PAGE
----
Roundabout turns corner
Post Independent Staff
The Four Mile-Midland roundabout project cleared a hurdle toward construction in 2004 Monday, when officials with three local governments agreed in principle on a major component for a drainage plan.
“This is the key to it,” said Garfield County manager Ed Green, following a roundabout site tour Monday with representatives from the county, Glenwood Springs and the Roaring Fork Re-1 School District.
The key is a detention pond site agreed to by the representatives. It straddles Glenwood Springs and school district property at the northeast corner of the intersection, generally in the spot where the school district formerly had an irrigation pond.
“Now, we can address creating a drainage system,” Green said.
The governments also formed a project team that will meet monthly to discuss construction issues.
“We all have the best interests of the people we serve at heart,” said Glenwood Springs City Councilman Rick Davis.
Glenwood Springs city manager Mike Copp called off construction on the $428,000 roundabout in June, after school district officials said they wanted Four Mile drainage problems fixed as part of the project.
Sopris Elementary School sits directly east of the roundabout, which would encroach on a half-acre of school district property.
Two homes at the bottom of Four Mile Road flooded in a thunderstorm in 2001 due to drainage problems farther up Four Mile Road in unincorporated Garfield County.
Green said the county commissioners have already committed to spending approximately $400,000 to fix the drainage problem through the intersection next year.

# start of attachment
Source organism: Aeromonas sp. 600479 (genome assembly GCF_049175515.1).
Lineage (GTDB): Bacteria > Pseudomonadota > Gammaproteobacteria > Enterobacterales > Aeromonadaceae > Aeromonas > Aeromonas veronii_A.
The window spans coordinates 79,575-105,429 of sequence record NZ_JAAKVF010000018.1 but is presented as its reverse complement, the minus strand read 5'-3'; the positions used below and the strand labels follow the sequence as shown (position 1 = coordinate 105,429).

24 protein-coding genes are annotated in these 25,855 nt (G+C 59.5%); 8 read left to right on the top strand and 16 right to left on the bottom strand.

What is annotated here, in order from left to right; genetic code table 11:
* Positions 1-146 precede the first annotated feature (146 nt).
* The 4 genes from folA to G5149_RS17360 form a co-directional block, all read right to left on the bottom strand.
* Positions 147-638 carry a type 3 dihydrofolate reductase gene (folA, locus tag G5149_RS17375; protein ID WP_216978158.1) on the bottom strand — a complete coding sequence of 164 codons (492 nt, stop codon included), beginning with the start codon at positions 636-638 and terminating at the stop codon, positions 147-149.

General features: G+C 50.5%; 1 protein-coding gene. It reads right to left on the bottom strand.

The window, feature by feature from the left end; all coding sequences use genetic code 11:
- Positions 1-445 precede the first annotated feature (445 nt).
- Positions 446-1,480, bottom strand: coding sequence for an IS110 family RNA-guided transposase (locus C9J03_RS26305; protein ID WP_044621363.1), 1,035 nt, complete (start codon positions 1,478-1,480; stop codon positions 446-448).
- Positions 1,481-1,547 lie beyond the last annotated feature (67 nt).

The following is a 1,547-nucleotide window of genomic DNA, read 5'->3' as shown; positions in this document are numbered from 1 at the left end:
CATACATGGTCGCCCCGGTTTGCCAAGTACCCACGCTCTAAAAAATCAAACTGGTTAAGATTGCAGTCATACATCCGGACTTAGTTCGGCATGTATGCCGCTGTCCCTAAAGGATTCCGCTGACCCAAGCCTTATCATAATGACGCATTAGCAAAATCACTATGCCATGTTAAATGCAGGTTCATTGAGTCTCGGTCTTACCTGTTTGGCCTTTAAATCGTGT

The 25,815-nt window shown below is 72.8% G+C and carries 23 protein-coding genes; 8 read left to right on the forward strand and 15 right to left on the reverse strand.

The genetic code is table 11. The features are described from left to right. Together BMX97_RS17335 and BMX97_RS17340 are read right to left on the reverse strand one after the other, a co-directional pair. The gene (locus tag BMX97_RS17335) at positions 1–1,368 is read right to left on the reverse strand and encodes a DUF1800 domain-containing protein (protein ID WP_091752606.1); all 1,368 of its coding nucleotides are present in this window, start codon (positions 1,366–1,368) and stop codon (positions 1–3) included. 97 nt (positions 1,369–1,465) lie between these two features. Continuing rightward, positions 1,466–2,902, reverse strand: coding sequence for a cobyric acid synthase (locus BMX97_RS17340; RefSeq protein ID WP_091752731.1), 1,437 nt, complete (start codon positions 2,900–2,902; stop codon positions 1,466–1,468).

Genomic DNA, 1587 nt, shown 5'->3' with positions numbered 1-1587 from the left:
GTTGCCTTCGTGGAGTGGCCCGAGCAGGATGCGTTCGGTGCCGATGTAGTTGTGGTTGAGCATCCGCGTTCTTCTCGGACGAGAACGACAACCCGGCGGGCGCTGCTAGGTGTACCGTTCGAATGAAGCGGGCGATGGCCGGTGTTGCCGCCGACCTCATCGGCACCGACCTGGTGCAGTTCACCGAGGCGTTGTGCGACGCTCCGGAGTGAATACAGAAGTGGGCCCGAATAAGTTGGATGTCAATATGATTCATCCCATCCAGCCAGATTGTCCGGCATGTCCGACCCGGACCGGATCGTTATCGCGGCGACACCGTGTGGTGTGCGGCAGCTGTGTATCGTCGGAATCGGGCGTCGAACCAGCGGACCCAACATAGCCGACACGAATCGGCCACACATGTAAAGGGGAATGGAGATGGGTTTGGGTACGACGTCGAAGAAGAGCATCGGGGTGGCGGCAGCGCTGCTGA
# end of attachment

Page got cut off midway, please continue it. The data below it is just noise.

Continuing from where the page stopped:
“I think that’s enough,” Green said.
Monday’s tour was the first time elected officials and staffers from all three governments walked the roundabout site together. To start the tour, Davis told the group they were there “to make a plan to make a plan.”
The Colorado Division of Wildlife has said it wants a detention pond as part of the drainage plan to trap water and allow sediments to settle out before the runoff flows into nearby Three Mile Creek.
At Monday’s meeting, attention quickly turned to the site of the former irrigation pond at the intersection that could also serve as a detention pond. The city’s original agreement with the school district called for the irrigation pond to be covered up and landscaped.
Garfield County engineer Jeff Nelson told the group the county is designing the drainage system to handle a 100-year flood.
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Roaring Fork School District Superintendent Rob Stein announced his resignation Friday, effective at the end of the school year, saying he will take “a personal sabbatical” next year.